ANC Faces Sternest Test as South Africa Starts Local Vote Countby and
Opinion polls show coalitions may run key cities after vote
Electoral commission says voting took place peacefully
Ballot counting got under way as voting ended Wednesday in South Africa’s municipal elections, with the ruling party at risk of its poorest showing since the end of apartheid.
The African National Congress may win just 54 percent of the overall vote, slipping below 60 percent for the first time since it swept to power under Nelson Mandela in 1994, and lose its majority in the capital, Pretoria, Johannesburg, the economic hub, and the southern city of Port Elizabeth, according to an opinion poll by research company Ipsos released on Tuesday. With no party expected to pass the 50 percent mark in all three centers, Africa’s most-industrialized country may need coalitions to run key municipalities in its richest province, Gauteng.
“For some time now, this election has looked and felt like a watershed moment which will be looked back on as the beginning of the end of the ANC,” Nicholas Spiro, a partner at London-based Lauressa Advisory Ltd., which advises asset managers, said by e-mail. “While the party is still a formidable political machine, the inescapable feeling is that the ANC is in terminal decline.”
Still widely credited for ending white-minority rule, the ANC now faces almost daily demonstrations over the failure of the government it leads to fulfill promises to create jobs, address poverty and improve living standards. Unemployment is at 27 percent, the central bank anticipates zero growth this year and the nation’s credit rating is at risk of being cut to junk by S&P Global Ratings in December. A succession of graft scandals implicating President Jacob Zuma, 74, has also fueled discontent.
“I didn’t vote for the ANC because I feel like they don’t care any more,” said Ntombifuthi Dlamini, 21, who cast his vote in Tembisa township, east of Johannesburg. “I have a problem with the corruption in the party and government. We need to just give the ANC a shock by voting for other parties and maybe we’ll see real change.”
The ANC’s main rivals are the Democratic Alliance, which controls Cape Town and won 22 percent support in national elections in 2014, and the Economic Freedom Fighters, which won 6.4 percent.
The polls opened at 7 a.m. and closed at about 7 p.m. People still waiting in line would be able to cast ballots after the close. Final results are expected to be announced by Aug. 6. Two hundred parties fielded candidates for 257 councils and a record 26.3 million people have registered to vote.
Voting proceeded mainly peacefully despite a few incidents, Mosotho Moepya, the chief electoral officer of the state agency managing the elections, told reporters in Pretoria.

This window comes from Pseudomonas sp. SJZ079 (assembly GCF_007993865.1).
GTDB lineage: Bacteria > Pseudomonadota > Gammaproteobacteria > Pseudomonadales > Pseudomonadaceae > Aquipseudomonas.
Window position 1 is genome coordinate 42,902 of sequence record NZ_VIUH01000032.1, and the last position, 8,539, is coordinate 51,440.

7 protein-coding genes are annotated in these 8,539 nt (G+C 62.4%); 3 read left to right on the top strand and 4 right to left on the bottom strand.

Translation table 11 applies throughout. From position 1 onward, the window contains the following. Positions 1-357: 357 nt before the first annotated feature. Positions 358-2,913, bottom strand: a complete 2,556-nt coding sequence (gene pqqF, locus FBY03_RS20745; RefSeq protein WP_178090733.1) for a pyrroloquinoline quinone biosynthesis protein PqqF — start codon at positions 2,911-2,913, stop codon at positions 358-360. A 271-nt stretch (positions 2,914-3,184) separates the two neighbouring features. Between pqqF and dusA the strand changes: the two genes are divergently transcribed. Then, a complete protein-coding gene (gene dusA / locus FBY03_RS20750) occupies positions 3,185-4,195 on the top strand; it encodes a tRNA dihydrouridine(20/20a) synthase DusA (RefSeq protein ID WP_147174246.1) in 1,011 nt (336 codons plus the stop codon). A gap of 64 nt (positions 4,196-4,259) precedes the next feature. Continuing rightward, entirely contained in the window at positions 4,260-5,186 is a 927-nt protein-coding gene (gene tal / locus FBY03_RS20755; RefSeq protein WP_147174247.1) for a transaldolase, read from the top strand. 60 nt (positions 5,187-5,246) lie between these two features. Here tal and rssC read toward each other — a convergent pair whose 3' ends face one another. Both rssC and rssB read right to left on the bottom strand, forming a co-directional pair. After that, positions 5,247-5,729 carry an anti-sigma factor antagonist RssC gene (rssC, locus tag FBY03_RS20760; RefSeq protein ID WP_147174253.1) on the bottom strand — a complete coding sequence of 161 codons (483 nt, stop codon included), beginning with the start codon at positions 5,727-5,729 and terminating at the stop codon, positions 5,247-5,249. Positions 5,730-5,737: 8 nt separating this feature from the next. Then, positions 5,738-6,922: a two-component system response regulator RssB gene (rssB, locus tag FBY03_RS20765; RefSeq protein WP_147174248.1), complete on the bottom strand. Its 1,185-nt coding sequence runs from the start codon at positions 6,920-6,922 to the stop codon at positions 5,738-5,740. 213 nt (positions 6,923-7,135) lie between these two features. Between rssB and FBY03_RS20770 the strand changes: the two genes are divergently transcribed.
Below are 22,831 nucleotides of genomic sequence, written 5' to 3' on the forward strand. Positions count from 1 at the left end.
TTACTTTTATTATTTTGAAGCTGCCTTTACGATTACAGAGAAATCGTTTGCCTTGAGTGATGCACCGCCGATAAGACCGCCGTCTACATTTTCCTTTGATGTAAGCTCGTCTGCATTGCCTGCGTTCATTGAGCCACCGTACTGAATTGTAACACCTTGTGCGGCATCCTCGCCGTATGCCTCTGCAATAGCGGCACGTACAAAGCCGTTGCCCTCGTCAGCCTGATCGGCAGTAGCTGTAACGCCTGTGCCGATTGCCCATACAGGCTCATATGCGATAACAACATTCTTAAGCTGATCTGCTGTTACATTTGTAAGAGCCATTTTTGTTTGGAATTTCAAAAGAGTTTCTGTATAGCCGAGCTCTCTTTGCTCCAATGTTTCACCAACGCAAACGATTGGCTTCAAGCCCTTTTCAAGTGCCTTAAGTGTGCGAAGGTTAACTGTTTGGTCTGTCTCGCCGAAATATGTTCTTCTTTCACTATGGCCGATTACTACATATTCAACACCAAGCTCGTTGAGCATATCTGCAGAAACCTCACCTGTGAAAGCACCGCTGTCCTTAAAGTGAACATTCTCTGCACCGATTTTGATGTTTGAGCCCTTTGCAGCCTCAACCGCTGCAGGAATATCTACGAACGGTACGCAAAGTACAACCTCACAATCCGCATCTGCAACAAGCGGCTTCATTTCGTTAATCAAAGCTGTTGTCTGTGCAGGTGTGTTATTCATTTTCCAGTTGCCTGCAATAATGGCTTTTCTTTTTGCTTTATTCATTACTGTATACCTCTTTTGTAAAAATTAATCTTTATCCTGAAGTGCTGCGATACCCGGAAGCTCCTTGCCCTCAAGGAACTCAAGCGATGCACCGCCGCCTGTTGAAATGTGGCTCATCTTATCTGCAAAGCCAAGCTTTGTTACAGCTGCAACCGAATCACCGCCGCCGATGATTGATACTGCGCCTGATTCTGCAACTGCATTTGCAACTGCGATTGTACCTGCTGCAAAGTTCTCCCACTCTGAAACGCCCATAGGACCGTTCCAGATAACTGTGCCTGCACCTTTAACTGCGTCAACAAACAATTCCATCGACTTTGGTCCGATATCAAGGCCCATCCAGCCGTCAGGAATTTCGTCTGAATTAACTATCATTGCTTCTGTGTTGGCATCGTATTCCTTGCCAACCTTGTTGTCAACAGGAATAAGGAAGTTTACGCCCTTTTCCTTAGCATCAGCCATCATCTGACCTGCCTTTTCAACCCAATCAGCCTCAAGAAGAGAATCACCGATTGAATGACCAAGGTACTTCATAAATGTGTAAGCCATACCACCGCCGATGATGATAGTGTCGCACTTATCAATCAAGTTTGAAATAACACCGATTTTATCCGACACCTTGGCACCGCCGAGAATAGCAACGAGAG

The rand strengthened 0.2 percent against the dollar 13.9737 per dollar at 7 p.m. in Johannesburg. It’s gained 11 percent this year, the third-best performer of 24 emerging-market currencies monitored by Bloomberg.
While the DA’s pledge to make it easier to do business is diametrically opposed to the EFF’s call for the nationalization of mines, banks and land, both parties have said they are open to forming coalitions with each other but not the ANC, increasing the likelihood of municipalities falling into opposition hands.
The Ipsos opinion poll of 3,142 eligible voters showed the ANC leading in Johannesburg by 46 percent to the DA’s 41 percent, by 47 percent to 43 percent for the DA in Pretoria and losing in the southern port city of Port Elizabeth by a 37 percent to 44 percent margin. The ANC says its own surveys show it retaining control of the main centers, while the DA says the race is neck-and-neck in Tshwane, the municipality that includes Pretoria, and Port Elizabeth.
The 104-year-old ANC has the advantage of incumbency and a 1 billion-rand ($71 million) campaign budget that dwarfs all of its rivals combined. It’s been credited with extending access to welfare grants, clean water and housing.
“I think the ANC will obviously win because it’s the majority party and it always wins,” Thulani Mbuli, a 21-year-old unemployed Tembisa resident. “The older people are also attached to it. They are holding onto the fact that it is Mandela’s party.”
Zuma, who voted at a school in Nkandla in the eastern KwaZulu-Natal province, has come under pressure to quit since the nation’s top court ruled in March that he violated the constitution by refusing to repay taxpayer money spent on upgrading his private home.
He may also have to face 783 charges of corruption, racketeering, fraud and money laundering, following a high court ruling that prosecutors erred when they decided to drop a case against him just weeks before he became president in 2009.
“For the first time ever I didn’t vote for the ANC,” Shirley Sekhu, a 36-year-old secretary, said as she walked out of a polling station in Tembisa with her daughter. “I only hope the party I voted for will win and make real change. The ANC has been in power for 20 years and nothing has really changed.”